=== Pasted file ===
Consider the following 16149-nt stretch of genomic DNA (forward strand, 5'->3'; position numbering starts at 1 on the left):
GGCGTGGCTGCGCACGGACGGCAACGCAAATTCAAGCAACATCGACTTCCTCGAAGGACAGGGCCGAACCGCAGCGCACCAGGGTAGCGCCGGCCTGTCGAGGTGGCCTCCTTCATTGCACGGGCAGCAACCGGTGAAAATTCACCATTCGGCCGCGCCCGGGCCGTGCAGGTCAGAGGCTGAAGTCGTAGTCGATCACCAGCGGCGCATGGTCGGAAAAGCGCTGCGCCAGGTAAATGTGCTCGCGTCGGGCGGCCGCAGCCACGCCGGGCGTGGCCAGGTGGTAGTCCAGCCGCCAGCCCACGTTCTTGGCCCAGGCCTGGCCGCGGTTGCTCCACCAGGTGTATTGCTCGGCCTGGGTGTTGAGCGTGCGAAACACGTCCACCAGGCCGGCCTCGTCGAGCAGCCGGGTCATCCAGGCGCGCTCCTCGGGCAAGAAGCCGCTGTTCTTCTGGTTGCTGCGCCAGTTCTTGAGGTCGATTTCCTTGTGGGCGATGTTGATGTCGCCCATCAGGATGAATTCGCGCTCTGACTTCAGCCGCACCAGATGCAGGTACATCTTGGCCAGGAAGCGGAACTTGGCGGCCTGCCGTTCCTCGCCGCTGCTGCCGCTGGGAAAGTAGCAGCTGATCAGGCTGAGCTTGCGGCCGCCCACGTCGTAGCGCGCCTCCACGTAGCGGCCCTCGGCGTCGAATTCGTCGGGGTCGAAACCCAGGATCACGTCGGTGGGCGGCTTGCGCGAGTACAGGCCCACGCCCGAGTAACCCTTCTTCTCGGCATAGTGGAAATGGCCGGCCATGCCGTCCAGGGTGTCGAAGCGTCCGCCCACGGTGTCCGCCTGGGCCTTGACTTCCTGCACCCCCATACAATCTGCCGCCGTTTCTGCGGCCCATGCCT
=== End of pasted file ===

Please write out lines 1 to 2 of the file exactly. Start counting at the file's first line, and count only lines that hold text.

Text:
Consider the following 16149-nt stretch of genomic DNA (forward strand, 5'->3'; position numbering starts at 1 on the left):
GGCGTGGCTGCGCACGGACGGCAACGCAAATTCAAGCAACATCGACTTCCTCGAAGGACAGGGCCGAACCGCAGCGCACCAGGGTAGCGCCGGCCTGTCGAGGTGGCCTCCTTCATTGCACGGGCAGCAACCGGTGAAAATTCACCATTCGGCCGCGCCCGGGCCGTGCAGGTCAGAGGCTGAAGTCGTAGTCGATCACCAGCGGCGCATGGTCGGAAAAGCGCTGCGCCAGGTAAATGTGCTCGCGTCGGGCGGCCGCAGCCACGCCGGGCGTGGCCAGGTGGTAGTCCAGCCGCCAGCCCACGTTCTTGGCCCAGGCCTGGCCGCGGTTGCTCCACCAGGTGTATTGCTCGGCCTGGGTGTTGAGCGTGCGAAACACGTCCACCAGGCCGGCCTCGTCGAGCAGCCGGGTCATCCAGGCGCGCTCCTCGGGCAAGAAGCCGCTGTTCTTCTGGTTGCTGCGCCAGTTCTTGAGGTCGATTTCCTTGTGGGCGATGTTGATGTCGCCCATCAGGATGAATTCGCGCTCTGACTTCAGCCGCACCAGATGCAGGTACATCTTGGCCAGGAAGCGGAACTTGGCGGCCTGCCGTTCCTCGCCGCTGCTGCCGCTGGGAAAGTAGCAGCTGATCAGGCTGAGCTTGCGGCCGCCCACGTCGTAGCGCGCCTCCACGTAGCGGCCCTCGGCGTCGAATTCGTCGGGGTCGAAACCCAGGATCACGTCGGTGGGCGGCTTGCGCGAGTACAGGCCCACGCCCGAGTAACCCTTCTTCTCGGCATAGTGGAAATGGCCGGCCATGCCGTCCAGGGTGTCGAAGCGTCCGCCCACGGTGTCCGCCTGGGCCTTGACTTCCTGCACCCCCATACAATCTGCCGCCGTTTCTGCGGCCCATGCCT